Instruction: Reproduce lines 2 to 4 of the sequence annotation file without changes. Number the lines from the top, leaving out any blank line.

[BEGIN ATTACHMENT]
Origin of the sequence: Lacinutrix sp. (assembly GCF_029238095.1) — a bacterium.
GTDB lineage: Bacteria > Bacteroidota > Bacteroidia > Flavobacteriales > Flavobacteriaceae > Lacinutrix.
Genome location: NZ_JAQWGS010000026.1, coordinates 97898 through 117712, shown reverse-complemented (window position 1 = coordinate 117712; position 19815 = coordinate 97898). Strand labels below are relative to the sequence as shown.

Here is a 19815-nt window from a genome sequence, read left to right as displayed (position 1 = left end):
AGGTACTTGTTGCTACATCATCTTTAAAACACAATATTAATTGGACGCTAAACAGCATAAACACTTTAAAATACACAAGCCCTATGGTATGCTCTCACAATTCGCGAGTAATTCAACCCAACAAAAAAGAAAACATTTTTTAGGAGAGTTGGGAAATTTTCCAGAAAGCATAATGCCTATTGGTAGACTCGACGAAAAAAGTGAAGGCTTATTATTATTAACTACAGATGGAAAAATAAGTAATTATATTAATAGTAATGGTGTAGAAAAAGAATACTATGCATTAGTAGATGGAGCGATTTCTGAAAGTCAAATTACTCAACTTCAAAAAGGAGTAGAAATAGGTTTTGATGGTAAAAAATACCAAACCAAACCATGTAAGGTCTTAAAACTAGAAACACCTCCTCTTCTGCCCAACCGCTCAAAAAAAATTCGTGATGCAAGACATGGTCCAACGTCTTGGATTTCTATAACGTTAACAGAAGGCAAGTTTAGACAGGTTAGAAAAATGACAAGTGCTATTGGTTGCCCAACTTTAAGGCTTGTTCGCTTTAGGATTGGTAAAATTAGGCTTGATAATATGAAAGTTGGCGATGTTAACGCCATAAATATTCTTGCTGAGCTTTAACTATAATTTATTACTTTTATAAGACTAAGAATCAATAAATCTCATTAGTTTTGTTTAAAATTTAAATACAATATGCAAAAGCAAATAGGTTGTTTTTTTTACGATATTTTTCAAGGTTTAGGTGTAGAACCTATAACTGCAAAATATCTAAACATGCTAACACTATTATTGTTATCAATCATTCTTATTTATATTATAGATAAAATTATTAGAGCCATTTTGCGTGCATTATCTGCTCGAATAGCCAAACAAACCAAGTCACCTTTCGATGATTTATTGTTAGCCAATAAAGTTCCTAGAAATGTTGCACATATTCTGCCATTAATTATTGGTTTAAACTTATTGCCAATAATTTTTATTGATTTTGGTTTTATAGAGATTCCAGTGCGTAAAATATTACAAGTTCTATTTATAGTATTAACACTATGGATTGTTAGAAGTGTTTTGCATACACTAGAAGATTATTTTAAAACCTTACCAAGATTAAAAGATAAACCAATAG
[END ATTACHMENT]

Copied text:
GTDB lineage: Bacteria > Bacteroidota > Bacteroidia > Flavobacteriales > Flavobacteriaceae > Lacinutrix.
Genome location: NZ_JAQWGS010000026.1, coordinates 97898 through 117712, shown reverse-complemented (window position 1 = coordinate 117712; position 19815 = coordinate 97898). Strand labels below are relative to the sequence as shown.

Here is a 19815-nt window from a genome sequence, read left to right as displayed (position 1 = left end):